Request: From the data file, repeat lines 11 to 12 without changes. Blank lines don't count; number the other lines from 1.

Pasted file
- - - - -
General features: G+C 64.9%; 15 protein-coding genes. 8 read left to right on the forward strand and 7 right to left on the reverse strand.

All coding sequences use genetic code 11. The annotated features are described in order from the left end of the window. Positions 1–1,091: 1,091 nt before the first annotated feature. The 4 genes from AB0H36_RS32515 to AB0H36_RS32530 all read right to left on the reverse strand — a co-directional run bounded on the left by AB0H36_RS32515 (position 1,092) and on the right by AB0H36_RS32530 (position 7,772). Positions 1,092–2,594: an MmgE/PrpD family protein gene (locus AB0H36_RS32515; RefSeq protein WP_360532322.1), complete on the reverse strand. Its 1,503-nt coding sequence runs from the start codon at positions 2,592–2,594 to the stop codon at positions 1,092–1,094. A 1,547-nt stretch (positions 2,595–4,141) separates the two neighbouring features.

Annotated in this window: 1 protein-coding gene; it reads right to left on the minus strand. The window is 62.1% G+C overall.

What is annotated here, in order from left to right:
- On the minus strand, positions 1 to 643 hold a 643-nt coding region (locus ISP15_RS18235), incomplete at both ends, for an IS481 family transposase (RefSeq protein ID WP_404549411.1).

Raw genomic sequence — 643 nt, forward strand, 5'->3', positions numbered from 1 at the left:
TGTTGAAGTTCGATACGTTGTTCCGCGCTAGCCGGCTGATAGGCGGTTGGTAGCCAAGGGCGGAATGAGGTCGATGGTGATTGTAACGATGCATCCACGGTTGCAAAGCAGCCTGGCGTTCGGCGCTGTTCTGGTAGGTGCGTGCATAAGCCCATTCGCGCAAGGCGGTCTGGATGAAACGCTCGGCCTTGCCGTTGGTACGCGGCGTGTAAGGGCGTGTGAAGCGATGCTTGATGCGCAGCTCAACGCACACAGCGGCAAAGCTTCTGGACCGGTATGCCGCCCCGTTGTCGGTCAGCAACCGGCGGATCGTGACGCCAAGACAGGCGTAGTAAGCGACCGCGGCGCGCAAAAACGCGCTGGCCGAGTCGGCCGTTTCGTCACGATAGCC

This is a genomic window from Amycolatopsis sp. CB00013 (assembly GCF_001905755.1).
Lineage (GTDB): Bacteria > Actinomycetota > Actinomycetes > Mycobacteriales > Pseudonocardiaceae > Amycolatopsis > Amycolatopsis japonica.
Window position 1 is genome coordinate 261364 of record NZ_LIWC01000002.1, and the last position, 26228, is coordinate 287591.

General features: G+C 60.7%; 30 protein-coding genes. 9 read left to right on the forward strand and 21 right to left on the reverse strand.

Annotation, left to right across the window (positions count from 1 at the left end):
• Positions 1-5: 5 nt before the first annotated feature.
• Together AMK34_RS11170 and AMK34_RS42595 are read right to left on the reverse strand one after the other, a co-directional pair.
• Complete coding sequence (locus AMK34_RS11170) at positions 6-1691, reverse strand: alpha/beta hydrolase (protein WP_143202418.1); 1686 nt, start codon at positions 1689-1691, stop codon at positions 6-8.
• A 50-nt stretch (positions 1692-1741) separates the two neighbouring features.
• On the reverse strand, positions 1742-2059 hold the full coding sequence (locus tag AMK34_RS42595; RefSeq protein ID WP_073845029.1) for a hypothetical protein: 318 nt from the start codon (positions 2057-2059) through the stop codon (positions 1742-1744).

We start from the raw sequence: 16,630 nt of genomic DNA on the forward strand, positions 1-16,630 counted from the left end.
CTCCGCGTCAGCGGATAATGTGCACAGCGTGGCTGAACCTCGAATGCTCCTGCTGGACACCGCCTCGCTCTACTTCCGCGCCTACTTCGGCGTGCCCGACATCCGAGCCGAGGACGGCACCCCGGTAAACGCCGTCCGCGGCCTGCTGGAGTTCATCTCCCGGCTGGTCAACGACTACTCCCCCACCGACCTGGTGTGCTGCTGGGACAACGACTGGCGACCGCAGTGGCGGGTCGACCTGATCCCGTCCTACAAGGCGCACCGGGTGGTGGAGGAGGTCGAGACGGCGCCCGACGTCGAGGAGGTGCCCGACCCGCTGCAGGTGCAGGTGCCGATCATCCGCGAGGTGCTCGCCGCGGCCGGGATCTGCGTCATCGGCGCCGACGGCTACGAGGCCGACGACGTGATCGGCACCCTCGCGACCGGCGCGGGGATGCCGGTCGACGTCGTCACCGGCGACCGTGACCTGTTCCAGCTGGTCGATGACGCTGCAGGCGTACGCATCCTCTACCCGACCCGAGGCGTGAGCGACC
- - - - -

General features: G+C 60.7%; 30 protein-coding genes. 9 read left to right on the forward strand and 21 right to left on the reverse strand.

Annotation, left to right across the window (positions count from 1 at the left end):